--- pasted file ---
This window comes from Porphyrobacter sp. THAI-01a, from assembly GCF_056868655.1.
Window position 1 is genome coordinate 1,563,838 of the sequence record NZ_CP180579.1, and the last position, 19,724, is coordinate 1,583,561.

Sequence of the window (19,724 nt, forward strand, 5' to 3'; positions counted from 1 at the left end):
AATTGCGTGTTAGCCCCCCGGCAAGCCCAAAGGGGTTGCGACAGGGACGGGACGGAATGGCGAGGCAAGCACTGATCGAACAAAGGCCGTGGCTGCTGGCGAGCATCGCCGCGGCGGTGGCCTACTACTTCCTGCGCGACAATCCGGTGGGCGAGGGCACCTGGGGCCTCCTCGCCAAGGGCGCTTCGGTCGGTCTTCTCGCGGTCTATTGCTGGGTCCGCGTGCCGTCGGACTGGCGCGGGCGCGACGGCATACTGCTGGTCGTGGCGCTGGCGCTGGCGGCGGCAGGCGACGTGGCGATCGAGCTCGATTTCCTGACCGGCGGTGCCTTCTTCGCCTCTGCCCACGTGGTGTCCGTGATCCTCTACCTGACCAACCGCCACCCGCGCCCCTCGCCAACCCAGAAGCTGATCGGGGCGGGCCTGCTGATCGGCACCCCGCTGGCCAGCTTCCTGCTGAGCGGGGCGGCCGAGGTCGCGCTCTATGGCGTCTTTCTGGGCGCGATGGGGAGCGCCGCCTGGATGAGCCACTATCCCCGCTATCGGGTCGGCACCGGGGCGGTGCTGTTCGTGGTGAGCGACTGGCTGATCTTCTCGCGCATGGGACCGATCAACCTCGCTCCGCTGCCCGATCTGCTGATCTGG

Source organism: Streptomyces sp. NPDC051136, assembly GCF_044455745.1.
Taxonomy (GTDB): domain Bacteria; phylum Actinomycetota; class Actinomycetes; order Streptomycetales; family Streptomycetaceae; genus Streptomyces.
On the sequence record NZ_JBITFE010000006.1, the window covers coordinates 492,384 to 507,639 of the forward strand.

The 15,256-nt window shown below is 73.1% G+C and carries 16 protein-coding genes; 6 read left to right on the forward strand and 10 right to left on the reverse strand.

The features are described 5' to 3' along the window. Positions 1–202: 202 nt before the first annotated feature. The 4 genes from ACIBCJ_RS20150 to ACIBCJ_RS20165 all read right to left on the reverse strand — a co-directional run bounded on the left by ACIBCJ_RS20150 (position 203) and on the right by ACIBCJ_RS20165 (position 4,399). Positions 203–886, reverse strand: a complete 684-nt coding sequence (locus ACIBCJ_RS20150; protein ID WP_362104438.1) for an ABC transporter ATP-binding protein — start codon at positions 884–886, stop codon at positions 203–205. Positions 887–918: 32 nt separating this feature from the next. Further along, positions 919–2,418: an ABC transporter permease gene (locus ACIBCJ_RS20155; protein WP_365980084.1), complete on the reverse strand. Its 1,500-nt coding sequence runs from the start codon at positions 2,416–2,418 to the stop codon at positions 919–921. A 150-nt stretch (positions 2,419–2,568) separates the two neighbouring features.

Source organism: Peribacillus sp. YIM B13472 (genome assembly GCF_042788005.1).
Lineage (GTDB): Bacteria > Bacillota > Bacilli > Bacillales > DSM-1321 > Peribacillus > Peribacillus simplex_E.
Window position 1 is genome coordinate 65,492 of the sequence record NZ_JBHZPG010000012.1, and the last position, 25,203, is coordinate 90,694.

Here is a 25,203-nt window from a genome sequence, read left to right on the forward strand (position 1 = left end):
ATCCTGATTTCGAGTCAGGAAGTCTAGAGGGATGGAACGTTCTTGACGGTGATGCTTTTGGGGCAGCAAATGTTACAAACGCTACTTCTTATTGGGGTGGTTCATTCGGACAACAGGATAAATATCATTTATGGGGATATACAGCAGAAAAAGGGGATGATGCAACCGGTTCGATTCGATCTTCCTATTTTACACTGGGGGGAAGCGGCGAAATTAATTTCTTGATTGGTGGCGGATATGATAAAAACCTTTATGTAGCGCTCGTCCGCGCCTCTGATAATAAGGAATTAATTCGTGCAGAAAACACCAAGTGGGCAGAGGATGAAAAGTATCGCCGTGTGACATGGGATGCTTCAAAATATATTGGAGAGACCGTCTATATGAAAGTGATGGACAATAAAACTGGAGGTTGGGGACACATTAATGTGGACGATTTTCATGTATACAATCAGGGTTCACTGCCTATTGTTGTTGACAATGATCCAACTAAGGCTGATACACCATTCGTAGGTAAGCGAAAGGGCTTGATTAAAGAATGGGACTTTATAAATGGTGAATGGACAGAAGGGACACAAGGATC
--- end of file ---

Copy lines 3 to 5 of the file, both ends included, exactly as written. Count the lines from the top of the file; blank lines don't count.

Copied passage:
Sequence of the window (19,724 nt, forward strand, 5' to 3'; positions counted from 1 at the left end):
AATTGCGTGTTAGCCCCCCGGCAAGCCCAAAGGGGTTGCGACAGGGACGGGACGGAATGGCGAGGCAAGCACTGATCGAACAAAGGCCGTGGCTGCTGGCGAGCATCGCCGCGGCGGTGGCCTACTACTTCCTGCGCGACAATCCGGTGGGCGAGGGCACCTGGGGCCTCCTCGCCAAGGGCGCTTCGGTCGGTCTTCTCGCGGTCTATTGCTGGGTCCGCGTGCCGTCGGACTGGCGCGGGCGCGACGGCATACTGCTGGTCGTGGCGCTGGCGCTGGCGGCGGCAGGCGACGTGGCGATCGAGCTCGATTTCCTGACCGGCGGTGCCTTCTTCGCCTCTGCCCACGTGGTGTCCGTGATCCTCTACCTGACCAACCGCCACCCGCGCCCCTCGCCAACCCAGAAGCTGATCGGGGCGGGCCTGCTGATCGGCACCCCGCTGGCCAGCTTCCTGCTGAGCGGGGCGGCCGAGGTCGCGCTCTATGGCGTCTTTCTGGGCGCGATGGGGAGCGCCGCCTGGATGAGCCACTATCCCCGCTATCGGGTCGGCACCGGGGCGGTGCTGTTCGTGGTGAGCGACTGGCTGATCTTCTCGCGCATGGGACCGATCAACCTCGCTCCGCTGCCCGATCTGCTGATCTGG

Source organism: Streptomyces sp. NPDC051136, assembly GCF_044455745.1.